Go Set a Watchman set the world afire when it was announced. After years of rumors that Harper Lee had written another book and questions about if it would be published, the book’s final discovery continues to be followed by controversy surrounding whether or not Lee had been taken advantage of by her publisher. Regardless, the book is out and with society in upheaval again, it just may be the perfect book at the perfect time. In the story, Jean Louise (Scout) is home visiting from New York and what follows are vignettes on a theme. Each vignette builds to a crescendo as Jean Louise breaks the shackles of childhood to become her own person.
Breaking the Icons
Thomas Wolfe famously wrote that you can’t go home again and for Jean Louise the statement is true. When she arrives she finds a world in chaos. As the South reels from the recent Supreme Court decision, presumably Brown v. Board of Education, the battle lines have been drawn and Scout finds that her father and boyfriend might be on the opposite side as she is.
Atticus allows his daughter to tear him down verbally as she works out her own beliefs about the world. He gives her the opportunity to stop using him as a crutch and instead stand firm in what she thinks, moving through the process of metamorphosis from child to adult. Scout is able to crush the idol she has made of her father and see him as simply human. It’s a beautiful picture of fatherly love as Atticus helps his daughter to make her own way.
There is little that is as painful in this world as having a hero in your life suddenly become nothing more than human. Yet it is one of life’s most important lessons, finding that the thing you’ve placed on a pedestal is not worthy of such admiration. What we put our faith and hope in must be able to sustain the weight of such things,and the weight of such glory is heavy indeed. False idols must be brought down if true clarity is ever to be found.
Stranger in a Strange Land
Scout finds herself irrevocably changed by the end of the story and her question becomes how to live in a place where she does not agree with those around her. The answer her uncle offers is poignant, “…the time your friends need you is when they are wrong, Jean Louise. They don’t need you when they’re right -.”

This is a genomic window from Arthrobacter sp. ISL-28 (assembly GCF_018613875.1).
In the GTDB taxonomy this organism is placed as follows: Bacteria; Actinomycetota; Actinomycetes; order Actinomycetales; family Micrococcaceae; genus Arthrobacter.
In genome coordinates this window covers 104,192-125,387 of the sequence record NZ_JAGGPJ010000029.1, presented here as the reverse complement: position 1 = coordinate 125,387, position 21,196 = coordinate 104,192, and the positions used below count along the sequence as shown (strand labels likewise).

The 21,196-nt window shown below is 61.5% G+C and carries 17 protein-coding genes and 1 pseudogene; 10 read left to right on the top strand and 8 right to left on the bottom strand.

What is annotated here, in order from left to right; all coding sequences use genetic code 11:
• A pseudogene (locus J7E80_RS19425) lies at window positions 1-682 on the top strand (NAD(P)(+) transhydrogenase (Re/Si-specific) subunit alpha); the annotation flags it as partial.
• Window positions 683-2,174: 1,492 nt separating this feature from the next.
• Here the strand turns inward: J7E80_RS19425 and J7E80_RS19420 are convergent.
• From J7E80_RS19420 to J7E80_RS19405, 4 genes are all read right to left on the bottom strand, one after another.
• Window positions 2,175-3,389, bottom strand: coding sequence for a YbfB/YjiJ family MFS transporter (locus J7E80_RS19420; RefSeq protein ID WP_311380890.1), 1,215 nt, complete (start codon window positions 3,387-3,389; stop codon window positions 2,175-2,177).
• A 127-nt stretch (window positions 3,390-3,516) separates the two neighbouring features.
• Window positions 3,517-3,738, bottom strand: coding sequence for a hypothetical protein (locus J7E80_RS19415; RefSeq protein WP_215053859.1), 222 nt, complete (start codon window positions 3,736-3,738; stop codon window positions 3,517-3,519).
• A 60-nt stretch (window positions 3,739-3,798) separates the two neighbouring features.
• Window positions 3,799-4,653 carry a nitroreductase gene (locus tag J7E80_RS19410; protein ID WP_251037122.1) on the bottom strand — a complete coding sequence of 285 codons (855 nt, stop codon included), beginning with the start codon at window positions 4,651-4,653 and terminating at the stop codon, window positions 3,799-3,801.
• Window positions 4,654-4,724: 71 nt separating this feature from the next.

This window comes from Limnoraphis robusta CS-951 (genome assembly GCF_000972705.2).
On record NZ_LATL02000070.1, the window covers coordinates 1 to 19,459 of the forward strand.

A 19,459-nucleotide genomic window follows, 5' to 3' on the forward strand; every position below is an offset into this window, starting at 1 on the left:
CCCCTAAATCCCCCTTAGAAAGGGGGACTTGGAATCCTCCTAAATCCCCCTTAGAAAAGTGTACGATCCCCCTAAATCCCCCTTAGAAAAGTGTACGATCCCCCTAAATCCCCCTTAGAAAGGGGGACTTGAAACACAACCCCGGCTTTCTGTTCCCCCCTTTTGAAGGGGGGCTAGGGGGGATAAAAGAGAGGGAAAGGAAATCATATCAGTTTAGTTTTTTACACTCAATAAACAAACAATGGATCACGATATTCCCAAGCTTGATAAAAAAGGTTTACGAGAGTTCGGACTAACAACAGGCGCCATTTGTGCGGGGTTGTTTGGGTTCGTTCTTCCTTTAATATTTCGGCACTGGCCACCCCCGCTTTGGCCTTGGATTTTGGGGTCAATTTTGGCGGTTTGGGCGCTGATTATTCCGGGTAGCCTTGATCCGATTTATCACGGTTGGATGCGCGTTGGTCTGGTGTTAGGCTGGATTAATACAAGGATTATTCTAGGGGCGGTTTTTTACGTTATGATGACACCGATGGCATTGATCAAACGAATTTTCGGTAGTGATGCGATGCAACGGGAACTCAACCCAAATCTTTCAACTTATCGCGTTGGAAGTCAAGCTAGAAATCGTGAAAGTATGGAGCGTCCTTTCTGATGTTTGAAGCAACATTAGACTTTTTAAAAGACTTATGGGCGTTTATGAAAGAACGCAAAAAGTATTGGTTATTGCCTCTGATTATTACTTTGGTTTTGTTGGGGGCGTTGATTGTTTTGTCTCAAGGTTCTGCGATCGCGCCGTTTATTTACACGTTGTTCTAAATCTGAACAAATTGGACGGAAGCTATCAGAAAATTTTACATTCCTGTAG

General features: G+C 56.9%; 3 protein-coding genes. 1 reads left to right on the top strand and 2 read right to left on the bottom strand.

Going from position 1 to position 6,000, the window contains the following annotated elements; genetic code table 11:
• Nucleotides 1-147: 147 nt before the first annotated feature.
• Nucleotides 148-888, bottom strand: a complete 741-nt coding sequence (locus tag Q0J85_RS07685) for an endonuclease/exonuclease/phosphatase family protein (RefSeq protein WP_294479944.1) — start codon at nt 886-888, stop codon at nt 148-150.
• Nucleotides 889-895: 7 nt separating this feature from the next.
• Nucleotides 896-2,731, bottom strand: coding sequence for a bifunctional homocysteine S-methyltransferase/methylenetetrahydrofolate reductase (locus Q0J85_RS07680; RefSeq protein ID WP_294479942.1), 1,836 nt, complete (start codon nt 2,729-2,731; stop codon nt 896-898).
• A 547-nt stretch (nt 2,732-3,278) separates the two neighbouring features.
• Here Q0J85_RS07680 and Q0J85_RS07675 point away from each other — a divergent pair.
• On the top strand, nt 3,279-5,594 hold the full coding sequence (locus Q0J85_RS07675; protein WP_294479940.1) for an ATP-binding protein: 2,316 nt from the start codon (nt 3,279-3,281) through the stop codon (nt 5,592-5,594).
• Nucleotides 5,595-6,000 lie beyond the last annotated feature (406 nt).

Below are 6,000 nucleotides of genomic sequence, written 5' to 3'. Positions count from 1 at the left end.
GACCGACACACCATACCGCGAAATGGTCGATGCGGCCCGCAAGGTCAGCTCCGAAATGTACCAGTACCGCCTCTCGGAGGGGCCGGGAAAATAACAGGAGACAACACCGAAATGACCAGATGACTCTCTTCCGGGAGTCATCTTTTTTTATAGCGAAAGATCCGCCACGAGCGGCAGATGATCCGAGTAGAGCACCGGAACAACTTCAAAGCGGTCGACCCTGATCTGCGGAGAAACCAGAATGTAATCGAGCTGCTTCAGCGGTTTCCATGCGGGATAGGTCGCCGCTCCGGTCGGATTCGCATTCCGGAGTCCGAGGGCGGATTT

Standing up for what you believe is the most difficult when the world and worldview of those around you is diametrically opposed to your own. Our response should not be to run and isolate ourselves with likeminded people. It is at those times that we must stand up and lovingly engage. Edmond Burke said, “The only thing necessary for the triumph of evil is that good men do nothing.” Scout’s uncle continues with the good advice about how to engage such a culture when he says,
“I mean it takes a certain kind of maturity to live in the South these days. You don’t have it yet, but you have a shadow of the beginnings of it. you haven’t the humbleness of mind-”
“I thought the fear of the Lord was the beginning of wisdom.”
“It’s the same thing. Humility”
To influence and impact the people and the world around us any action we take must be done with humility and love. If we want to change the world around us it must be through honest and open interaction. We must stand for something and not be afraid to share those convictions with others. We cannot do nothing. Jesus clearly reminds of us this in Matthew 5,
You are the light of the world. A city set on a hill cannot be hidden. Nor do people light a lamp and put it under a basket, but on a stand, and it gives light to all in the house. In the same way, let your light shine before others, so that they may see your good works and give glory to your Father who is in heaven.
Go Set a Watchman is a visionary book about the past yet it is just as relevant today. It’s an important read and well worth your time. I encourage everyone to wrestle with the themes because you just might find yourself changed in the end.